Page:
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Government owns 66 percent of company’s shares

PAPEETE, Tahiti (Tahitipresse, July 16, 2008) – The Tong Sang government is making Air Tahiti Nui one of its top priorities in its preparations for a supplemental budget for the rest of this year even as it focuses on next year's overall budget.

At the moment, the government is talking of using 2.5 billion French Pacific francs (US$34.2 million/€20.95 million) from the proposed supplemental budget for Air Tahiti Nui, French Polynesia President Gaston Tong Sang announced Saturday. He did not say how much money the overall supplemental budget would involve.

[PIR editor’s note: Air Tahiti Nui is the first international airline based in Papeete, Tahiti, formed to develop inbound tourism. The Government of French Polynesia is the major shareholder (66%) along with other local investors. It has 782 employees]

Tahiti's president also announced, "I have forwarded a proposal for a new board of directors for Air Tahiti Nui, introducing two members of the UDSP opposition on the board."

He said the airline's scheduled board meeting on Tuesday "will decide on matters within its competence". He provided no details. "This board will also convene the next extraordinary stockholders general assembly meeting," Tong Sang said, without any indication what the agenda would be.

Tong Sang did not specify whether the supplemental budget money would be injected into the airline's capital. Last December, a special Air Tahiti Nui stockholders meeting approved the airline's 16th recapitalization with the government's injection of one billion French Pacific francs (US$13.7 million/€8.4 million). That increased the government's capital stake in the airline from 64.42% to about 66%, according to an official source at the time.

Saturday's announcement came at the end of a two-day government seminar of his15 cabinet ministers to prepare for the supplemental budget for 2008 as well as next year's overall budget. The supplementary budget's emphasis will be on investment "because we want . . . to revive the economic machinery", Tong Sang said Saturday.

The Tong Sang government is also preparing for the scheduled arrival at the end of this coming week of French Overseas Junior Minister Yves Jégo, who will be making his first official visit to French Polynesia since being appointed during the Sarkozy government's minor cabinet reshuffle in March.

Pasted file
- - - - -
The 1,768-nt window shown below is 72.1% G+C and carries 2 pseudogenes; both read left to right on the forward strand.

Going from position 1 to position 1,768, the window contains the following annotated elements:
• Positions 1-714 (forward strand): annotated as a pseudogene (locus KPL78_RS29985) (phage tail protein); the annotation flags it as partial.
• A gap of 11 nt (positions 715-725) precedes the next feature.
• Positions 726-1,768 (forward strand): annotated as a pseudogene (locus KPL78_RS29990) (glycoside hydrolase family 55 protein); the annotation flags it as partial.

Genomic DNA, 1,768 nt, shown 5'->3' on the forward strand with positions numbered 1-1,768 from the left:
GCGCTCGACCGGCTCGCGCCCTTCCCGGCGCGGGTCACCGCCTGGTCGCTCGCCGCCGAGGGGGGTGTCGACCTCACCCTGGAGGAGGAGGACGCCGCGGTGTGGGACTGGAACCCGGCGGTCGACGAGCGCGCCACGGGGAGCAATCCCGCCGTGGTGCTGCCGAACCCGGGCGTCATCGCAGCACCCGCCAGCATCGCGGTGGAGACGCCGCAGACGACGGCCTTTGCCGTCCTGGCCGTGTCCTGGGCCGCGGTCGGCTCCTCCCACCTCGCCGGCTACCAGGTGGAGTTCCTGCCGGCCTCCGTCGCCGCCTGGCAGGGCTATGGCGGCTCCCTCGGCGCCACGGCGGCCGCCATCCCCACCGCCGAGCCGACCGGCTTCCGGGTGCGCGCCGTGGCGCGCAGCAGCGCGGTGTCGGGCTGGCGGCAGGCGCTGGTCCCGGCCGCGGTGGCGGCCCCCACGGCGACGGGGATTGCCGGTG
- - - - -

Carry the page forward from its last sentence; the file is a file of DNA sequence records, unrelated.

Tong Sang said his supplemental budget for 2008 would be adopted on Wednesday during the weekly Council of Ministers meeting. The president also said he had asked French Polynesia Assembly Speaker Oscar Temaru to open a special meeting of the 57 legislators on July 29 to debate and vote on the supplemental budget.

Temaru, leader of a pro-Tahiti independence political party, is co-leader with pro-France, pro-autonomy leader Gaston Flosse of a 28-member opposition coalition in the assembly. The name of that coalition is Union for Development, Stability and Peace, or USDP.

During the two-day government seminar, the discussion focused on the broad outlines for next year's overall budget, with Tong Sang again insisting on a necessary "rigueur vis-à-vis the management of public funds". He explained by saying, "If we want to avoid raising taxes, we must effectively control public spending by the government, public institutions in order to avoid returning to this spiral of more public spending and thus more taxes.

"At the same time," the president continued, "we must develop our 'country's' economy through private investment. These are the only investments that bring wealth to the 'country'. We must continue to equip our islands, our communal infrastructures to promote the installation of these private activities." He gave as examples the use of deep ocean water offshore, pharmaceutical products, cosmetics, aquaculture and livestock breeding.

"We must develop renewable energies," Tong Sang said. "They will have an important place in the tax exemption plan. We are going to clearly improve and increase the rate . . . This will allow businesses to invest in development projects such as tourism, a job creating sector, but there also are new sectors, such as digital," he said.

Air Tahiti Nui, which celebrates its 10th anniversary of flying on Nov. 20, "has a big need", said Tong Sang Saturday in explaining why the airline is one of the top priorities for the proposed 2008 supplementary budget.

"It must get through September 2008 because fuel continues to increase (in price) and, if there's a company (in French Polynesia) that is currently suffering from the increase in (the price of) oil it is our airline," he said.

"Priority will be given to Air Tahiti Nui," Tong Sang continued. "But we will also be asking Air Tahiti Nui not to behave in such a way that we (the government) are only there to help ensure the increase in oil (prices). Our planes also should be filled. Income also needs to be earned for the airline, (which) also is a way of compensating for rising oil prices."

Air Tahiti Nui operates five Airbus A340-300 aircraft on flights to and from Los Angeles, Paris, New York, Auckland, Sydney, Tokyo and Osaka. However, the airline has announced it will stop a weekly Tokyo-Osaka-Papeete flight on Oct. 1 after nearly 10 years of operation, leaving continue with two weekly Papeete-Tokyo-Papeete flights.

Air Tahiti Nui also will suspend non-stop Papeete-New York-Papeete flights after Oct. 24, once again resuming Papeete-Los Angeles-New York-Los Angeles-Papeete flights. The non-stop flights to and from New York are expected to resume early next year, perhaps around March 30, but no official date has yet been announced.


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